for the first time a video passed 10 billion views on YouTube

“Baby Shark” became the most viewed YouTube video of all time in November 2020. Now, it has broken another record: it is the first YouTube video to exceed 10 billion views.

“Baby Shark” is a song deeply rooted in Saxon popular culture. The most widespread version is that of Pinkfong, an entertainment company that managed to pass that huge mark.

Of course, the event exceeds the video originally uploaded, which until the time of publication of this note has 10,008,542,597 reproductions. There’s also a Baby Shark show on Nickelodeon, a Baby Shark movie and even a NFT.

The second most viewed is “Despacito” by Luis Fonsi, which held that position before “Baby Shark”, although, with 7.7 billion views.

What is Baby Shark

Baby Shark: baby shark.

Baby Shark is rooted in Saxon popular culture, that is, it is a song whose author is unknown. It is associated with the camps, where it is part of the traditional myths and children’s songs that are sung.

Their origins are not clear. Some find it at the beginning of the 20th century, others relate it to the movie Shark (1975).

Anyway, it’s a campfire song where each member of a shark family introduces themselves with different hand movements. Also several different versions of the song have the sharks hunting fish, eating a sailor or killing people who then go to heaven.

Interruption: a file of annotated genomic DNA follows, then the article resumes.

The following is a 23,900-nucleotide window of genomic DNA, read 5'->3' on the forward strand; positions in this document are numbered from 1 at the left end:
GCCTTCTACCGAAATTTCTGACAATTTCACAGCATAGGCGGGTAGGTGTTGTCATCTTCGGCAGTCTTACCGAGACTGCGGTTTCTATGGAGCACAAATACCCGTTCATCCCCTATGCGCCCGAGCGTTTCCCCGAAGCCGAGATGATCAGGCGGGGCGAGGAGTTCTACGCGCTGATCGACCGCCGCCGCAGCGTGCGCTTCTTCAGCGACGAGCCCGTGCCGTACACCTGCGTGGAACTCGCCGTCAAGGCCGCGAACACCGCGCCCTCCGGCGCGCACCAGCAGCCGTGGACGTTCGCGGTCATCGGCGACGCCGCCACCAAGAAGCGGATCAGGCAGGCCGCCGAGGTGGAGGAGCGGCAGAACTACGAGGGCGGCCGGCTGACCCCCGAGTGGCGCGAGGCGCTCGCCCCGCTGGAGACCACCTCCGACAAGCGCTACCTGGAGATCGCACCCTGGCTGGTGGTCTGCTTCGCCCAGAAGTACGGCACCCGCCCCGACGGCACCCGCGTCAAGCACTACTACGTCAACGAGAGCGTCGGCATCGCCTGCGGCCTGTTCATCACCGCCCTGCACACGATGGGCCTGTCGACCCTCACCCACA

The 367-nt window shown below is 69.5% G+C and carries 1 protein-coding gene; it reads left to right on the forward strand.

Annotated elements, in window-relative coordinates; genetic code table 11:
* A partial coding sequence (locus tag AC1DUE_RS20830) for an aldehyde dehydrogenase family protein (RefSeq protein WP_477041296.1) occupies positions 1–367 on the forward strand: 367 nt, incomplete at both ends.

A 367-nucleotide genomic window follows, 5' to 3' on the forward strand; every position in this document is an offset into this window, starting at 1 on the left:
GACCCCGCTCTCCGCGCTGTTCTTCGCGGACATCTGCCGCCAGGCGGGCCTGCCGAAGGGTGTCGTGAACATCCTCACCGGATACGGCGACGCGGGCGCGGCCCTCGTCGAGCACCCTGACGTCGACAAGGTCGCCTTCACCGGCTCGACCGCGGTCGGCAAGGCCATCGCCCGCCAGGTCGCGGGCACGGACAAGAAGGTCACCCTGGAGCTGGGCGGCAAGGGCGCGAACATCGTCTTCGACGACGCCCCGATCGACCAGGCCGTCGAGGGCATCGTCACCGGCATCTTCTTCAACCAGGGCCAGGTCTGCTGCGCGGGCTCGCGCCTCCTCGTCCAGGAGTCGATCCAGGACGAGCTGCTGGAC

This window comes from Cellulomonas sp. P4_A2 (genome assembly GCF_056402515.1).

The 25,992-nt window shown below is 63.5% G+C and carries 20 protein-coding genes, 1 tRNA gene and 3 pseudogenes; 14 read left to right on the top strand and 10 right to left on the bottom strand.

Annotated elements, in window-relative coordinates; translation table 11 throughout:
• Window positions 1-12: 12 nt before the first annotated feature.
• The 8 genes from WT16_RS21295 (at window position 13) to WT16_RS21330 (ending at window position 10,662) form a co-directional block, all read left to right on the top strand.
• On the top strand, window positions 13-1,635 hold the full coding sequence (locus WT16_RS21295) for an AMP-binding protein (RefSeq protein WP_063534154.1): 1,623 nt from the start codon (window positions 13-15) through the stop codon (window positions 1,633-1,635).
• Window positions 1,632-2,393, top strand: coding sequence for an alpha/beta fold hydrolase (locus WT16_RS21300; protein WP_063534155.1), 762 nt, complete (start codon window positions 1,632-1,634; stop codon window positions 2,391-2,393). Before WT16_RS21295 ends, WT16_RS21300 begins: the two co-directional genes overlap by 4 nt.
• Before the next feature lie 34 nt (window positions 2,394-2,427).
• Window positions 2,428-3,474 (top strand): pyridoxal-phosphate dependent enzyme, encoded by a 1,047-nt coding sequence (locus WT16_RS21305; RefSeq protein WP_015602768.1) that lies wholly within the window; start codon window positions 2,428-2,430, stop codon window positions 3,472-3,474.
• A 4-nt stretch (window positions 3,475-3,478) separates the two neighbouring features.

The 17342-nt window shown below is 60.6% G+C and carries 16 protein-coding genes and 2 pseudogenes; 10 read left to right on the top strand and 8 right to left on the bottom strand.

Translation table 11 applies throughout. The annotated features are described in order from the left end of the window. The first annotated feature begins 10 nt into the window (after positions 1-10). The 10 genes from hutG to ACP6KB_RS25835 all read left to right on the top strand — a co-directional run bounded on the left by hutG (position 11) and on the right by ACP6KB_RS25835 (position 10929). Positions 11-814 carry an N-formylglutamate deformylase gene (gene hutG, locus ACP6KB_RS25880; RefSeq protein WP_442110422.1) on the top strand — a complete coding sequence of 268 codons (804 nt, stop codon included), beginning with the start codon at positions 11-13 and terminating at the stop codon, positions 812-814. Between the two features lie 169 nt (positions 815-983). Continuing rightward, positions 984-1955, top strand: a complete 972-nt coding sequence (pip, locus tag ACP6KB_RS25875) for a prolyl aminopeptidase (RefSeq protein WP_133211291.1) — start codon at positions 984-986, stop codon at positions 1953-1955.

This type of representation is in the most viewed video on YouTube. The original video for “Baby Shark” (Sang-eo Gajok, that is, “Shark Family”) it was uploaded on November 26, 2015.

disinformation source

YouTube, in the crosshairs. Photo: Reuters YouTube, in the crosshairs. Photo: Reuters

Meanwhile, it’s not a good week for the YouTube image. According to a study, it is “one of the main channels of disinformation and false information online” in the world.

This concluded more than eighty fact-checking organizations that have asked the company to adopt at least four measures to reverse this situation.

In a letter to YouTube CEO Susan Wojcicki, fact-checking organizations from 40 countries refer to videos posted on the platform that “have caused real harm in everyday life and yet have slipped under the radar of everyone.” current company policies.

These cases are proof that the policies put in place by YouTube to combat disinformation are “insufficient” and “do not work”, consider the verification groups, among them, the Spanish Maldita and Newtral; the Mexican Political Animal-El hound; ColombiaCheck, or the Venezuelan

A situation that is “even worse” in non-English speaking countries and in the so-called Global South, where company policies “are exercised even less”, the letter states.

Faced with this situation, they urge Wojcicki to implement at least four measures, including a commitment to transparency on how disinformation travels on the platform and publicly disclosing its policies to address it, including the use of artificial intelligence.

Instead of removing videos, the fact-checkers ask YouTube to focus on providing the right context, which they believe can be done by “establishing meaningful and structured collaboration” with fact-checking organizations.

By Editor

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